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HPH Weekly: As Cambodia landmines aid dries up, a new approach is proposed

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Written by
Jo Zhou
May 2, 2024
Read Time
3 min

This edition of Harvard Public Health Weekly was sent to our subscribers on May 2, 2024. If you don’t already receive the newsletter, subscribe here. To see more past newsletters, visit our archives.

As Cambodia landmines aid dries up, a new approach is proposed

A prosthetics patient with a missing leg limb gets his chart reviewed and leg cared for a by a community health care worker near his home in Cambodia.
Erika Piñeros

Outside aid to support Cambodian landmine victims is drying up. The country needs a new funding model—and an emergent public health sector will play a key role. Bopha Phorn reports on how the country plans to sustain care and rehabilitation in a future where international aid is greatly reduced.

Can nurse practitioners solve the primary care shortage?

Medical file folders, a prescription pad and pen, and a stethoscope surround an image of a female nurse practitioner reviewing a chart with a female patient. Composition is on a blue-purple background
Source images: CreativeArchetype / iStock, SDI Productions / iStock, s-cphoto / iStock

Nearly a third of the U.S. population lacks access to primary care, writes nurse practitioner Grace Han. And yet archaic state laws and outdated stereotypes stand in the way of NPs like her filling that gap. It’s time to put more nurses in the doctor’s chair, she argues.

A user’s manual for the next pandemic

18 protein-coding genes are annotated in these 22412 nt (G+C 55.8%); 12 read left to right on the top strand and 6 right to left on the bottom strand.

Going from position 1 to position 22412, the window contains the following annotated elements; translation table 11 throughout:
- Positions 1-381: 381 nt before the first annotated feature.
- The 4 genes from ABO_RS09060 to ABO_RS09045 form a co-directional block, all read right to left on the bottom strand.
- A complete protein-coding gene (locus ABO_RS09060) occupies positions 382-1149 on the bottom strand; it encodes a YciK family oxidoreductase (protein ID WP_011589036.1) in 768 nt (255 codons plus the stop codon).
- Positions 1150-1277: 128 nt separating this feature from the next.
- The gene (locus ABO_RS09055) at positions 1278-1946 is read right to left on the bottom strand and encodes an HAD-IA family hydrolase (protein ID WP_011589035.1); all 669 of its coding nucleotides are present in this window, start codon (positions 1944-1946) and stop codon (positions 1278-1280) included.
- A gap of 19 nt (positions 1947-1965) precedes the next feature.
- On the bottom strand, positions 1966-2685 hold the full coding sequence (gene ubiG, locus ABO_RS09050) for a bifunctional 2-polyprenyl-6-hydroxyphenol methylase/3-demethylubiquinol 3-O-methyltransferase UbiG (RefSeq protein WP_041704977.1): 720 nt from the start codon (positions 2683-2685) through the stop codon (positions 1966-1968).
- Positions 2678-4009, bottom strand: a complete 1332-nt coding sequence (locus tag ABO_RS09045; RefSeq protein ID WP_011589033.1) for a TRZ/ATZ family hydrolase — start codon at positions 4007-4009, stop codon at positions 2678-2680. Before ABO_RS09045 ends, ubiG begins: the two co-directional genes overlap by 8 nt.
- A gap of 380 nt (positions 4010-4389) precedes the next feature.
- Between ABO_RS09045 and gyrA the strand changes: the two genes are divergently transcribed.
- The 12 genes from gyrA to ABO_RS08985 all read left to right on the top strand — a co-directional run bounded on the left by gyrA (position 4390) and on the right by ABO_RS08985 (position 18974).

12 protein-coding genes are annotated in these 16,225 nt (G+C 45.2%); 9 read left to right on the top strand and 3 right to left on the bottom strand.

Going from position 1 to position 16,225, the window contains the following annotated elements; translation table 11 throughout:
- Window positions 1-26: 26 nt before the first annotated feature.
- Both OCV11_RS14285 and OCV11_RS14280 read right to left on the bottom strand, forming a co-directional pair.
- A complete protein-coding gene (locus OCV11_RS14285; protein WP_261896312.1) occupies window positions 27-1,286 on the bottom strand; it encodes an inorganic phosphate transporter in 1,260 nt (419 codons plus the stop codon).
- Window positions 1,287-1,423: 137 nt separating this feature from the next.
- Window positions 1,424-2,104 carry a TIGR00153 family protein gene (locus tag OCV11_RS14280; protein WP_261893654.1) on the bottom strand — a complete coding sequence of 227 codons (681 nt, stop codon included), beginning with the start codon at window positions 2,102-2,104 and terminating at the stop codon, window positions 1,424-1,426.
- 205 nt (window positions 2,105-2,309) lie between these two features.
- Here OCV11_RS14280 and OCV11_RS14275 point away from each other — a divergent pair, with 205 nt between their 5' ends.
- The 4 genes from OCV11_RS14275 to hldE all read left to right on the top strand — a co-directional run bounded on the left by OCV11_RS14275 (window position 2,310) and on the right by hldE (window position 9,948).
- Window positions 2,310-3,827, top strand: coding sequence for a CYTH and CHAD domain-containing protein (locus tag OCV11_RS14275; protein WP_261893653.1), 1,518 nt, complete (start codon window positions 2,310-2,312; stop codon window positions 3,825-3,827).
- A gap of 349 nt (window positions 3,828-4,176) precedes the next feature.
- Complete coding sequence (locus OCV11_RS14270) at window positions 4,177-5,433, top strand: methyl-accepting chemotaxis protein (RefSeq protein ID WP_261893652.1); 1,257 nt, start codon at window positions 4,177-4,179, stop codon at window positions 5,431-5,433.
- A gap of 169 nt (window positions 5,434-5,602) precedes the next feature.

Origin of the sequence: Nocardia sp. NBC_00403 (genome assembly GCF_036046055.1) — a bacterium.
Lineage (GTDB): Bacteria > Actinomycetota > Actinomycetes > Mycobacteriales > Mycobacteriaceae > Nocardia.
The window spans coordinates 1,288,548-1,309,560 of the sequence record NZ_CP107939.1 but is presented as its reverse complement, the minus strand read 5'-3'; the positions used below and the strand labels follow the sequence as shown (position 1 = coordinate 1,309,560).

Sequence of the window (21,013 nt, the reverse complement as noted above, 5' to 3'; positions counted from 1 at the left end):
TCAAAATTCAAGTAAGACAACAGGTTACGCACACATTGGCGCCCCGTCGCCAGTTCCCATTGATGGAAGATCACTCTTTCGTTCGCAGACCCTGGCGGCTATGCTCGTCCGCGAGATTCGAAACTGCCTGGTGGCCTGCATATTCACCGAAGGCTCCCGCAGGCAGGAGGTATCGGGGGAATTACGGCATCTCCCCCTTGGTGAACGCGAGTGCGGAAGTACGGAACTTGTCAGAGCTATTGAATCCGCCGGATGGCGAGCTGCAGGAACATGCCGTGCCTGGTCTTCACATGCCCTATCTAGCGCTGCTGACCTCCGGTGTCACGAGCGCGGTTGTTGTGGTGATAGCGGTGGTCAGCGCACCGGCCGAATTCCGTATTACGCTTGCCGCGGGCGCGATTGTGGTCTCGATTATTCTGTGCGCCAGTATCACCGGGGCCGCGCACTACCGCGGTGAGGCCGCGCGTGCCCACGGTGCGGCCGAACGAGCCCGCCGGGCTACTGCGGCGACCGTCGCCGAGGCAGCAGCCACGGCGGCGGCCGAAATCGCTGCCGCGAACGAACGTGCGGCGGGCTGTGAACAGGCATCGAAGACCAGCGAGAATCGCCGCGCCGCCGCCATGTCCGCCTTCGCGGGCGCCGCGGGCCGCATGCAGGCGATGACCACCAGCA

Book cover for “The Outbreak Atlas” by Rebecca Katz and Mackenzie S. Moore on a teal speckled background. The cover has a heat map with a dead mosquito in the corner.
Book cover: Vanderbilt University Press

The new book The Outbreak Atlas “feels essential, even if it’s for a moment that many people might not want to think about right now,” says reviewer Madeline Roberts. She calls the book, by Rebecca Katz and Mackenzie S. Moore, approachable, practical—and one you’ll likely need on your shelf in the coming years.

Snapshot: The big fail

Chemonics International was supposed to transform USAID’s global supply chain for health care products. Despite eight years and numerous extensions, it did not succeed, according to an investigation by Devex and the Bureau of Investigative Journalism. Michael Igoe, the lead author of the report, spoke to HPH.

Toward an “insurgent politics of care”

Barn Raiser’s Paco Alvarez speaks to Thurka Sangaramoorthy, author of the 2023 book Landscapes of Care: Immigration and Health in Rural America, about U.S. reliance on immigrant labor, solidarity between U.S. citizens and immigrants, and the country’s abandonment of rural areas.

This story was originally published by Barn Raiser.

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Filed Under
Jo Zhou
Jo Zhou is the social media manager and audience engagement specialist at Harvard Public Health. Read more from Jo Zhou.